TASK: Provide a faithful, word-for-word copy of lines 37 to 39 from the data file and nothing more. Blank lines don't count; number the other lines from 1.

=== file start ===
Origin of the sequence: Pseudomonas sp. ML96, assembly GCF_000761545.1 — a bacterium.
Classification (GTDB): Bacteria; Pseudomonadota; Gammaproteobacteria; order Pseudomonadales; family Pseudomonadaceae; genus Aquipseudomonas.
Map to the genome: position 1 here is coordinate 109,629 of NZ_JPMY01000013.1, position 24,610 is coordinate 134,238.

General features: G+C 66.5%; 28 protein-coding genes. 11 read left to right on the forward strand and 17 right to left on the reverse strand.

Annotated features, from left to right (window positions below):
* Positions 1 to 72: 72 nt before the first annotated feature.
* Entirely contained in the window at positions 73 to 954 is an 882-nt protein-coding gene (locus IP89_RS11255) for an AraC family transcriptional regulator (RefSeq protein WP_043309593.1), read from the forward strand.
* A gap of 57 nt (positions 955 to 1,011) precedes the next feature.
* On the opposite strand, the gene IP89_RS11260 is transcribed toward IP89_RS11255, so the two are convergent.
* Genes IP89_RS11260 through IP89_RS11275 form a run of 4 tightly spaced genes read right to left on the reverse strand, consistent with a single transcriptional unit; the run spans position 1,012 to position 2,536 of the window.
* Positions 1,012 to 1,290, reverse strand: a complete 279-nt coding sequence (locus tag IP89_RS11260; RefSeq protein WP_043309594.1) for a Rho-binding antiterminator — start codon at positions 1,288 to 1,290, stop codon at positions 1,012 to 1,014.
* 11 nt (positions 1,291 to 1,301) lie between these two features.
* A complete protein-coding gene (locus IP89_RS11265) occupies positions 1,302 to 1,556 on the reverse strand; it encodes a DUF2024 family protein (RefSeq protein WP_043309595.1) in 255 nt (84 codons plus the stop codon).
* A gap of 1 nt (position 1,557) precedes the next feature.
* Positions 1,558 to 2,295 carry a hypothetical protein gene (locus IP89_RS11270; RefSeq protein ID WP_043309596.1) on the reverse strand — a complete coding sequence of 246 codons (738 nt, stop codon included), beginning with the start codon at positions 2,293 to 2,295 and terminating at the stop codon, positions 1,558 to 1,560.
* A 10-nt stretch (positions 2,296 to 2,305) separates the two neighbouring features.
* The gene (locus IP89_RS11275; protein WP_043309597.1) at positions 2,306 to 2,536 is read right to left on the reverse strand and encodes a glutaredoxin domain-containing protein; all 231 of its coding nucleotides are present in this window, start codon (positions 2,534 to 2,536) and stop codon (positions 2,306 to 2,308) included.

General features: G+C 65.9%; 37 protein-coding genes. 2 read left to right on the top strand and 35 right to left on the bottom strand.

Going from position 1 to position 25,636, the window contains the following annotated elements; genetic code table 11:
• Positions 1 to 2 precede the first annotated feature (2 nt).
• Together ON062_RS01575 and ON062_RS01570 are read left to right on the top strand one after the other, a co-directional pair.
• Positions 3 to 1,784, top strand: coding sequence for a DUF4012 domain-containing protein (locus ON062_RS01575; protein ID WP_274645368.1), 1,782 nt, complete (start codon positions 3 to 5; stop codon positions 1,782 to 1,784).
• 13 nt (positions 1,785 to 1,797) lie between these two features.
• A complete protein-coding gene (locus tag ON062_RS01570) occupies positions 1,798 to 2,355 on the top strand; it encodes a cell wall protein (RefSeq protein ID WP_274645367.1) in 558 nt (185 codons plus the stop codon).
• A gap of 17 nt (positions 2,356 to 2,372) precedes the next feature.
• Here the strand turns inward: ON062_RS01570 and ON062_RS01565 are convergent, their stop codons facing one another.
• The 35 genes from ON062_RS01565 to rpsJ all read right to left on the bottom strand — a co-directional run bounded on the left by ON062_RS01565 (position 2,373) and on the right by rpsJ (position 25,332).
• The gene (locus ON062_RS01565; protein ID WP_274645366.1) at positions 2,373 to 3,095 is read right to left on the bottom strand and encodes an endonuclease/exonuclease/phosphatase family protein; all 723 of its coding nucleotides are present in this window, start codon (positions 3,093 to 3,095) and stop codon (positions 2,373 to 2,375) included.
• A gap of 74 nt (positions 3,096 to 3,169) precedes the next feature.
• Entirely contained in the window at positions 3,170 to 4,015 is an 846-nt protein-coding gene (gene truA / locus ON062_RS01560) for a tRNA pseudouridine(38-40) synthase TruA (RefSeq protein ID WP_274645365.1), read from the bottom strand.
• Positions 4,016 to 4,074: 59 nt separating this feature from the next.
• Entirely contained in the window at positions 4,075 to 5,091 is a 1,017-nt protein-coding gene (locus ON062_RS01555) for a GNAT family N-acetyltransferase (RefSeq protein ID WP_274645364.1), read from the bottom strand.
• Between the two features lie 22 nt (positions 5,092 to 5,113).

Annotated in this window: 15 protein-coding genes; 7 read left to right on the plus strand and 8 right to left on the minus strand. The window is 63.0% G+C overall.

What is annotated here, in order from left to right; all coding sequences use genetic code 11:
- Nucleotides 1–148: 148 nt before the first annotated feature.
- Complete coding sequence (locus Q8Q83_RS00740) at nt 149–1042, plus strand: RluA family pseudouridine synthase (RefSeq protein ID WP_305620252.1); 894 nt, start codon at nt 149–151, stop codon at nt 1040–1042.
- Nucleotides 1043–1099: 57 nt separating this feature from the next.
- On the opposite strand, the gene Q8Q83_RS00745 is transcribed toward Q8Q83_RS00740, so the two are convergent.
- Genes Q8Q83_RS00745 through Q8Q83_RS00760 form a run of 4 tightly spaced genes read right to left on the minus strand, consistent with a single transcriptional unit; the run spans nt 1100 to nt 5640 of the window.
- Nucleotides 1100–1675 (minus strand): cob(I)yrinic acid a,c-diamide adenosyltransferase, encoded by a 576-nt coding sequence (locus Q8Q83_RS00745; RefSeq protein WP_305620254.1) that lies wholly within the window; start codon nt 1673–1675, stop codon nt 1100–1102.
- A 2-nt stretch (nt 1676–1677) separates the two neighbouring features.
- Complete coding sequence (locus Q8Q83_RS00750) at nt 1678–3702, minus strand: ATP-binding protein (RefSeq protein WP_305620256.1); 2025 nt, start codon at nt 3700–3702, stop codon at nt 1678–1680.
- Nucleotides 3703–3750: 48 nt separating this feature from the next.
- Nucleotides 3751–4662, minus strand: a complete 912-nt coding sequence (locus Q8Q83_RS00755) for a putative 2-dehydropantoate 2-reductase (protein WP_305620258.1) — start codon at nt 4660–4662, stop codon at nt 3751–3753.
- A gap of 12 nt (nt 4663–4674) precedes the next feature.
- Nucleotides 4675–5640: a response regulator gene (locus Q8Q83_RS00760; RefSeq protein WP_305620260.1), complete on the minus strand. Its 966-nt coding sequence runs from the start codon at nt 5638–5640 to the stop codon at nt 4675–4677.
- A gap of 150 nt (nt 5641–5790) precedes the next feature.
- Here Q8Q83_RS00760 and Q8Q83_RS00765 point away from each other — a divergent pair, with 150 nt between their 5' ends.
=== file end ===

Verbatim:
- Complete coding sequence (locus Q8Q83_RS00740) at nt 149–1042, plus strand: RluA family pseudouridine synthase (RefSeq protein ID WP_305620252.1); 894 nt, start codon at nt 149–151, stop codon at nt 1040–1042.
- Nucleotides 1043–1099: 57 nt separating this feature from the next.
- On the opposite strand, the gene Q8Q83_RS00745 is transcribed toward Q8Q83_RS00740, so the two are convergent.